by Austin Bay
September 28, 2023
America's land borders are vulnerable.
Sad truth: Our sea borders are even more exposed.
America's land border vulnerability has become a shared fear, for good reason. Drug cartels smuggle narcotics and traffic human beings across American land frontiers. TV cameras following reporters who actually visit the southern border document the onslaught.
Given the federal government's failure, several states have acted to defend their citizens, most notably Texas and Arizona. Texas and Arizona state police, National Guard troops, and sheriff and local police departments confront the criminal cartels 24/7 and try to stem the flow of illegal migrants. Other savvy states have helped fight what amounts to a form of economic and social attrition warfare our deadliest enemies encourage.
The land border situation has so deteriorated that federal policies might be forced to change. If they do, credit Texas Gov. Greg Abbott's decision to bus illegal migrants to northern "sanctuary cities" as the instructive riposte to their regressive foolishness.
America's land border disaster is costly. Unfortunately, America's shorelines, territorial waters and offshore Exclusive Economic Zones (EEZs) are also vulnerable to piracy, smuggling, terrorism (to include environmental terrorism) and enemy attack in war.
This fact illustrates the overall vulnerability. From 18% to 20% of America's energy comes from the Gulf of Mexico, most of it produced by platforms offshore Louisiana and Texas. In 1942 these platforms did not exist, otherwise they would have been easy targets for Nazi U-boats. In 2023 they are easy targets for Russian and Chinese subs or for terrorists seeking to create an environmental disaster or criminals seeking ransom. Think 2010's Deepwater Horizon oil spill writ large.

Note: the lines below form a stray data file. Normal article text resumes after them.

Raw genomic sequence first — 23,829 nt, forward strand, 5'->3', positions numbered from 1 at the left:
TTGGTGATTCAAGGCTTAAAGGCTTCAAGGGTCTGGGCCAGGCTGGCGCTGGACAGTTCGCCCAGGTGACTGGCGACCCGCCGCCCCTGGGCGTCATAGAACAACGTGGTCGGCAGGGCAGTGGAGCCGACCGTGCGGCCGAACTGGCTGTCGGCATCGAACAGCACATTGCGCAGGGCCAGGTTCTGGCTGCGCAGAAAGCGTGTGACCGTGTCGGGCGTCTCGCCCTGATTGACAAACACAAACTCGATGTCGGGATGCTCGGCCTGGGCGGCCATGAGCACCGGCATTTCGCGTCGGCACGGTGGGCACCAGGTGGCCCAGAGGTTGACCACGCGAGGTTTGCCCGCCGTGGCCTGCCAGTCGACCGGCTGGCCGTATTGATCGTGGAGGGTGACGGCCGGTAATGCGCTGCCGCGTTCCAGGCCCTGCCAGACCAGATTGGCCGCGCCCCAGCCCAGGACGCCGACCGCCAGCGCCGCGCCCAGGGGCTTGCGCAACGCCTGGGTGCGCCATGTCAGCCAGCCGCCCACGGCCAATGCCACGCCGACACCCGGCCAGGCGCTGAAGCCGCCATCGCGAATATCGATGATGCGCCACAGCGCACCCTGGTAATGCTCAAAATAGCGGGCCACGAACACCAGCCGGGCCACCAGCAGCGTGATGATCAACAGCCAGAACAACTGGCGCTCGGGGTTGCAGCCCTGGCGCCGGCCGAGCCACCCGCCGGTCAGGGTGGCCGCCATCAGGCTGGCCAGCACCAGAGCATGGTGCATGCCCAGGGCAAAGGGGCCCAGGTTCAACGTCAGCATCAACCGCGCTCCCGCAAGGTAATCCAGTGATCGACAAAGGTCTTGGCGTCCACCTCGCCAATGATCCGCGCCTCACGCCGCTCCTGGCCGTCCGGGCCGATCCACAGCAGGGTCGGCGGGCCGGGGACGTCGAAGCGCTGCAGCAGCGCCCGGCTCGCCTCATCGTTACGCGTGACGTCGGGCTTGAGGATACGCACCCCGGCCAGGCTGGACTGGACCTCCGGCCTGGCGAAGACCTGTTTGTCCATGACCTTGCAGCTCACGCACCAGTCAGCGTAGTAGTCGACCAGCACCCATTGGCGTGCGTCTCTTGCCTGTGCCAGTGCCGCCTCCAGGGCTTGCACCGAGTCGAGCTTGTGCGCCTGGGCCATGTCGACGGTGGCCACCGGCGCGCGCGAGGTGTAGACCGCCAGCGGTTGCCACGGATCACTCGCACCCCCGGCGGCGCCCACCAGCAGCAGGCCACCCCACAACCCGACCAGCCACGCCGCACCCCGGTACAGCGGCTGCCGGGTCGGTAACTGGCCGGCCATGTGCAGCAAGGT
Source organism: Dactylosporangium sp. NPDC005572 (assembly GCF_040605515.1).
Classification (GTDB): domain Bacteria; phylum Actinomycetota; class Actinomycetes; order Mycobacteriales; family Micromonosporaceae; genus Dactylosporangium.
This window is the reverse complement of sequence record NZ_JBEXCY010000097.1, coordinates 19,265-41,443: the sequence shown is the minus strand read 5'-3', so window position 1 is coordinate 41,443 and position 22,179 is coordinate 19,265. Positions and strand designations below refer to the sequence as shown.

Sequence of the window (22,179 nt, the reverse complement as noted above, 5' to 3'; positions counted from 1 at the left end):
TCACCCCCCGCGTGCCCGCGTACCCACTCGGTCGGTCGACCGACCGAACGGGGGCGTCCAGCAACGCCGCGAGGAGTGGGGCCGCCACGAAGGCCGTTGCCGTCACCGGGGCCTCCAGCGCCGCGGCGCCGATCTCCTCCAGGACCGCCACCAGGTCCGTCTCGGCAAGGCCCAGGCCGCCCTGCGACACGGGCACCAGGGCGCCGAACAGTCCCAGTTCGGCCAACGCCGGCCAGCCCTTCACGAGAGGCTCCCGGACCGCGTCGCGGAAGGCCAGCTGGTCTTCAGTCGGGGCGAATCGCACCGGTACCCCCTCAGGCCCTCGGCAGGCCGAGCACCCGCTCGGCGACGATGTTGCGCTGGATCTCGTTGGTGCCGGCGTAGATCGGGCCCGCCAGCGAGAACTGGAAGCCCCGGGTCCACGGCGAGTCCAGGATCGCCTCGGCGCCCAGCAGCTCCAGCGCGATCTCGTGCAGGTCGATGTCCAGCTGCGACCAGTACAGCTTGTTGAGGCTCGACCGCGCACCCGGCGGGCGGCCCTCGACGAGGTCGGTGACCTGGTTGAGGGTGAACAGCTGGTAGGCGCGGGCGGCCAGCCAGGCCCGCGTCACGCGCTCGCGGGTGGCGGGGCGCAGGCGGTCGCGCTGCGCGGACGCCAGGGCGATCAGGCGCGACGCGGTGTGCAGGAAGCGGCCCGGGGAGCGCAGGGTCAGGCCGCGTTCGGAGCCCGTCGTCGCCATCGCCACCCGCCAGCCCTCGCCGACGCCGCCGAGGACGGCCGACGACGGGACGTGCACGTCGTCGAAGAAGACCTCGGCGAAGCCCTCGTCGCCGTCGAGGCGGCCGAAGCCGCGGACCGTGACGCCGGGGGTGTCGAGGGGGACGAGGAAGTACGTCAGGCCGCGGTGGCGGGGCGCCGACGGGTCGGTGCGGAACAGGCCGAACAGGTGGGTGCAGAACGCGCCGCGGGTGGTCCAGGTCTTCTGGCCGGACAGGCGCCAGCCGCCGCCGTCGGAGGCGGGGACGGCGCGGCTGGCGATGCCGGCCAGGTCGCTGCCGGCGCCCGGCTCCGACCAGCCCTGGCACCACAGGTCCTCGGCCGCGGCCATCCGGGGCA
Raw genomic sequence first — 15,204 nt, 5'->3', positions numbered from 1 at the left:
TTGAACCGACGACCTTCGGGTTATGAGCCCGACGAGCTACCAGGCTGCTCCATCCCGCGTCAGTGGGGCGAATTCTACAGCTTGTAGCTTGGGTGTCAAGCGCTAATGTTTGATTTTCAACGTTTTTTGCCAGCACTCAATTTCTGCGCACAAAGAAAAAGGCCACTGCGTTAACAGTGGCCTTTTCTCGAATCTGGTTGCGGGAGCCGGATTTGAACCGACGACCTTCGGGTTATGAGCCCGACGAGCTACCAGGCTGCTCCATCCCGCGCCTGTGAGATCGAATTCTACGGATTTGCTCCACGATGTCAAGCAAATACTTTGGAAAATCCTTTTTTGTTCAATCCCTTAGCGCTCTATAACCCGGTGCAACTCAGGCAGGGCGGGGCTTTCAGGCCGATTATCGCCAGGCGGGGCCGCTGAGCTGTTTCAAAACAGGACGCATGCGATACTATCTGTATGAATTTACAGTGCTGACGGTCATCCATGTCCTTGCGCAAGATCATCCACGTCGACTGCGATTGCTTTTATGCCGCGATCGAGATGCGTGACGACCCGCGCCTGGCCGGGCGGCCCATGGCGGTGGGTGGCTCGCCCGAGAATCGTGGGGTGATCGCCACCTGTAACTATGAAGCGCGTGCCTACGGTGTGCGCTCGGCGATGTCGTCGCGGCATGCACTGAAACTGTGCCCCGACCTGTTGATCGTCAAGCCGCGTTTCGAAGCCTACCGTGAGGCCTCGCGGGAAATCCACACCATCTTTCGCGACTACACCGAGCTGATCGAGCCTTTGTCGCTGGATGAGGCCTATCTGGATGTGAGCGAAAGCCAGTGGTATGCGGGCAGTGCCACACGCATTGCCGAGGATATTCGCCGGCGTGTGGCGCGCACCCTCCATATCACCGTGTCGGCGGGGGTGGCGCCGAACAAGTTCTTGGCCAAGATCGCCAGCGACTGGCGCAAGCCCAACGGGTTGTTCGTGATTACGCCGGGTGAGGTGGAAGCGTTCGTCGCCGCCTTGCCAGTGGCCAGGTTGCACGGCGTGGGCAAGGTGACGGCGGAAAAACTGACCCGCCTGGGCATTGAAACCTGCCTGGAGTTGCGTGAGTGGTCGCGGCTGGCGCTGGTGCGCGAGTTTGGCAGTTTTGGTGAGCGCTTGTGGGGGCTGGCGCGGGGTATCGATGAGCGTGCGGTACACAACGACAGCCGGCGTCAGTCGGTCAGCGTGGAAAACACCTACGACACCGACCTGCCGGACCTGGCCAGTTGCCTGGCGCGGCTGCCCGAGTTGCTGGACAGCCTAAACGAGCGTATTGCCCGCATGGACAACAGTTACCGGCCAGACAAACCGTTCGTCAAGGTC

Our enemies could use proxies -- pirate proxies. Pirates already operate in the Gulf of Mexico, specifically in the southern Gulf of Mexico also known as the Bay of Campeche. These 21st century pirates -- cartelista marine thieves is the sound bite identifier -- target Mexican oil production and drilling platforms and offshore support boats.
The pirate threat spikes gas prices at the pump because it directly puts major oil and gas resources in the Western Hemisphere at extreme risk. Given their geographic proximity to the U.S., they present a border security issue of economic and military significance as well as a sophisticated 21st-century physical threat to seaborne trade.
Protecting offshore resources, especially the energy-producing assets, is a vital national economic and military security issue.
The U.S. Coast Guard is overtasked and lacks the resources to patrol much less protect the EEZ. "Overtasked" and "lacks resources" are bureaucrat terms meaning the Coast Guard doesn't have the ships and personnel to protect our coastlines and continental shelves.
Perhaps the states can lead the federal government to fiscal, energy and environmental sanity.
About 30 years ago I took a three-day Texas "oil and land man" gas course. I can't find my textbook, but the relevant forms are online. Check Section 26 of the standard Texas Lease Security Clause: "Lessee shall take the highest degree of care and all proper safeguards to protect said Leased Premises and to prevent theft of Oil Gas and other hydrocarbons produced from said lease."
Translation: a lessee can protect an oil and gas lease with deadly force.
Texas penal code Section 9.41: PROTECTION OF ONE'S OWN PROPERTY. A person in lawful possession of land ...is justified in using force against another when and to the degree the actor reasonably believes the force is immediately necessary to prevent or terminate the other's trespass..." This applies out to 11 miles offshore.
That means some 90% of our offshore energy assets in the Gulf of Mexico are unprotected by government-permitted firepower.
The Coast Guard is overtasked. U.S. assets beyond the line of state control need firepower and legal mechanisms to protect themselves.
One legal answer: Federal government offshore leases should be like Texas and protect leases and permit immediate defense with weapons.
Another solution, one I favor: Allow states and corporations to hire private maritime security firms with offshore security patrol vessels to provide police security and firepower to protect offshore assets.
Bonus: Have the private firms use warships that the U.S. Navy can employ in a war with Communist China.